Lessons from a Small Landlord is a new bi-weekly column penned by a real-life NYC landlord whose pseudonym is Craig Roche.
In an ideal world without lawyers, apartment leases would be very short: “Tenant promises to pay $X per month for the use of the apartment, and landlord and tenant promise to behave reasonably.”
Plenty of tenants rent apartments or shares this way, but usually they know each other first. In the real world, for everyone else, lawyers write 10 pages attempting to codify what "reasonable" means.
From my perspective as a small landlord, an ideal lease:
- Is very official looking, making it look non-negotiable.
- Is printed in a microscopic font and full of impossible-to-decipher jargon.
- Gives the benefit of the doubt to the landlord in all circumstances.
- Has been tested in court.
The basic market-rate lease sets out the rent, the term of the lease, and what happens if things go wrong. Rent-stabilized leases in NYC last forever and are therefore quite long as they have to include every eventuality, no matter how unlikely. (For instance, even if you die, your estate still has to pay rent until the end of the term.)
Here in NYC, landlords typically start with a fifth-generation photocopy of one of two pre-written leases, and add modifications called riders.
The less common lease, published by the Real Estate Board of NY, is actually much fairer to tenants than the far more common Blumberg Lease.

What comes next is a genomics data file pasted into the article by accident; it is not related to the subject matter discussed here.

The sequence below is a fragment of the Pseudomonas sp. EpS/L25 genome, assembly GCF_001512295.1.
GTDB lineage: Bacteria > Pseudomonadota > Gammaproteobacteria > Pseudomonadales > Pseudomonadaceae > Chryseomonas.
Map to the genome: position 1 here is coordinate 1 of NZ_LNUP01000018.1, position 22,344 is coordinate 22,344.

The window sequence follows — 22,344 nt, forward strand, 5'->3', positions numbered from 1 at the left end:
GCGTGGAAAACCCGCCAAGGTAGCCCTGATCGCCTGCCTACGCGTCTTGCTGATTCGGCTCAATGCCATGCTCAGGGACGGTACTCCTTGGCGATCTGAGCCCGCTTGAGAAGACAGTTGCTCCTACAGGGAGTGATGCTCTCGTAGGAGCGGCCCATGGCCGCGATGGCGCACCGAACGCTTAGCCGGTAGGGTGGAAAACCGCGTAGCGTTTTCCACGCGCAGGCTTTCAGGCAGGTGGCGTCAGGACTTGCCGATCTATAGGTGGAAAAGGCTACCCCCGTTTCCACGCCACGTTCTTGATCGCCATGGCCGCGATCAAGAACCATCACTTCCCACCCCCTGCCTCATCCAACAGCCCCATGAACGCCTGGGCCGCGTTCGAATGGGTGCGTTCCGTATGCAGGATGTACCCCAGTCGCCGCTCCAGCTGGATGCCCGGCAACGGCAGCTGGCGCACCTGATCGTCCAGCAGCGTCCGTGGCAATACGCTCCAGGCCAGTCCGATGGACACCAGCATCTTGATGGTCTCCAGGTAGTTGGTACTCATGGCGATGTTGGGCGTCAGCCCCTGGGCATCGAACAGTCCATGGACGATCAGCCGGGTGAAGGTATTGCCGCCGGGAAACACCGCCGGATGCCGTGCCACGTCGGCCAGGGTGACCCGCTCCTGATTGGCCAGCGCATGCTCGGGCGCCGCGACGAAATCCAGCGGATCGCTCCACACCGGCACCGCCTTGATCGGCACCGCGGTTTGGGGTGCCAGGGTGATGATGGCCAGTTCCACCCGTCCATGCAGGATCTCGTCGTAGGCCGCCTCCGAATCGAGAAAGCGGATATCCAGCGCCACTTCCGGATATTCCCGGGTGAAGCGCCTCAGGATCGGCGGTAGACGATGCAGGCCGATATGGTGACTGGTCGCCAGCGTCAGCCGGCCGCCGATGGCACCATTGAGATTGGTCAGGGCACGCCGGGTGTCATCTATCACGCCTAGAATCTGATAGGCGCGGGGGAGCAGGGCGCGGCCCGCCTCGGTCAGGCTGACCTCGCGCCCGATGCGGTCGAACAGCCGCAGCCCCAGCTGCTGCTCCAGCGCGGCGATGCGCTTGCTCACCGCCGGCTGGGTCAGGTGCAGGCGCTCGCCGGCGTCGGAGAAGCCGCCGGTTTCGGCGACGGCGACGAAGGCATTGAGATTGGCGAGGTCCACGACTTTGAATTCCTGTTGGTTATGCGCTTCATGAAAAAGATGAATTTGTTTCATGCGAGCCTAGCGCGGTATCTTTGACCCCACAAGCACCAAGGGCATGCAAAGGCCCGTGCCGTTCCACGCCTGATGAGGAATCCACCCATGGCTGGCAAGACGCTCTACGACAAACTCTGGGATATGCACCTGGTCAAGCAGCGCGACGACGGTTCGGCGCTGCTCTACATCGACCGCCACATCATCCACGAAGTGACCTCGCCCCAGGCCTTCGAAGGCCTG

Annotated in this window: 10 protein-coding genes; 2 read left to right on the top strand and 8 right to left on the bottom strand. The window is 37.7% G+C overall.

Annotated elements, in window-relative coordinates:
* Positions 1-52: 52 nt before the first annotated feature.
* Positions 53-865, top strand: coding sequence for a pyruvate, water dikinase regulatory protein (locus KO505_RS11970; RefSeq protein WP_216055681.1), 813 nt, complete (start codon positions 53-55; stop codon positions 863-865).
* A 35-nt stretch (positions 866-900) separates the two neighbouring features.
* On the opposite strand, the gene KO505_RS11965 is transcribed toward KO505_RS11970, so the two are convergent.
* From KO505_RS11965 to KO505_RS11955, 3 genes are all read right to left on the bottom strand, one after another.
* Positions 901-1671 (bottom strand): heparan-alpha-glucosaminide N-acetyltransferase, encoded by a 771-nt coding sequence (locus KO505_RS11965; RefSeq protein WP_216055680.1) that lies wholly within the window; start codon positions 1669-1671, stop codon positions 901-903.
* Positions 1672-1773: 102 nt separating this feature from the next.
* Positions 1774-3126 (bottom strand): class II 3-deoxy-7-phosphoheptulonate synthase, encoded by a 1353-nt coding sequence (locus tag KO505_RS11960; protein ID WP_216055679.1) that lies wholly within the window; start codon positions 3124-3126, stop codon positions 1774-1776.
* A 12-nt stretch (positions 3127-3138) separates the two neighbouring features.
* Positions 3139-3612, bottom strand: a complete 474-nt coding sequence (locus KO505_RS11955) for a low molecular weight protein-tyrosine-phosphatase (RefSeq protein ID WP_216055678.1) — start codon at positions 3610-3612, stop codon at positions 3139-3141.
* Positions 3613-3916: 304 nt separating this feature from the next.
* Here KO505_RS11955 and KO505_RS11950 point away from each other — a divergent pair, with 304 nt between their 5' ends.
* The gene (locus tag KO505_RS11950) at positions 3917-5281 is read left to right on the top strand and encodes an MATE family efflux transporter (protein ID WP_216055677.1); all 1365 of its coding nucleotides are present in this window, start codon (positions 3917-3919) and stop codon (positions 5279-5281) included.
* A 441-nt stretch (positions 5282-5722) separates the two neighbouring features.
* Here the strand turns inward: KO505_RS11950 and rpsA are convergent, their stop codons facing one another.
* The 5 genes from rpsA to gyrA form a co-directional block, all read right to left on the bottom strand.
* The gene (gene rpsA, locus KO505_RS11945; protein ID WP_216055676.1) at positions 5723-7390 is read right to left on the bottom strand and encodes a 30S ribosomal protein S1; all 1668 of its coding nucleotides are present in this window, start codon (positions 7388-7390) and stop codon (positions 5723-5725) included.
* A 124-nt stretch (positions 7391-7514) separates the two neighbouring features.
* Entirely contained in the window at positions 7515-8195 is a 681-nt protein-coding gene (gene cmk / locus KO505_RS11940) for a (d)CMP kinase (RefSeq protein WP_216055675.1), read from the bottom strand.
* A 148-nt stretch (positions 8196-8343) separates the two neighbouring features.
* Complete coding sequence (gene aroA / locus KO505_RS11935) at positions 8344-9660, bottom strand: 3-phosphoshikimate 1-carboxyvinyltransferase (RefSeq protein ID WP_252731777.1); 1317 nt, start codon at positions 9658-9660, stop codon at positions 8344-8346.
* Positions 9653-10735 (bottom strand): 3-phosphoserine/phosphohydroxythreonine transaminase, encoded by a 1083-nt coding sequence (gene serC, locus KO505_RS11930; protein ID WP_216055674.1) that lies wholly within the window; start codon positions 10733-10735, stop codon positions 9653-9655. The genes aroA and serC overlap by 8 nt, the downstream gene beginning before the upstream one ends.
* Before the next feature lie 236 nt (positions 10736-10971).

Important: Not all landlords know that both leases have been modified over the years, so large sections of your lease may be totally unenforceable--especially provisions that say that the tenant will pay all legal costs.
The majority of this preprinted lease form, however, is not at all negotiable. A tenant who even tries will ring alarm bells in the landlord’s mind and is not going to get the apartment-- there’s nothing worse than a wise-ass tenant.
Many tenants despair about how unfair these leases are. In practice, however, no small landlord is going to sue a tenant over minor issues. Suing your tenants is really expensive. And small claims court is unlikely, too. Most buildings are owned as LLCs (though mine aren’t) and LLCs can’t use small claims court. Also, you can’t sue to get rid of a tenant there, so I don’t know any landlords who use it.
Instead, the landlord’s main ways to get you to comply with the lease are to raise your rent, not renew your lease, report you to a credit agency, or to provide really bad future references (which is why smart landlords will talk to a tenant’s previous two or three landlords).
There’s also a secret landlord blacklist that can make it pretty difficult for you to rent a new apartment in NYC, so skipping out on your last months’ rent can haunt you for years.
(Note: the blacklist used to be a list of everyone who has ever been summoned to housing court, but the state legislature changed it so it is now everyone who has appeared in housing court. SInce two-thirds of cases get dropped before that happens, it's less helpful to landlords and not used as much).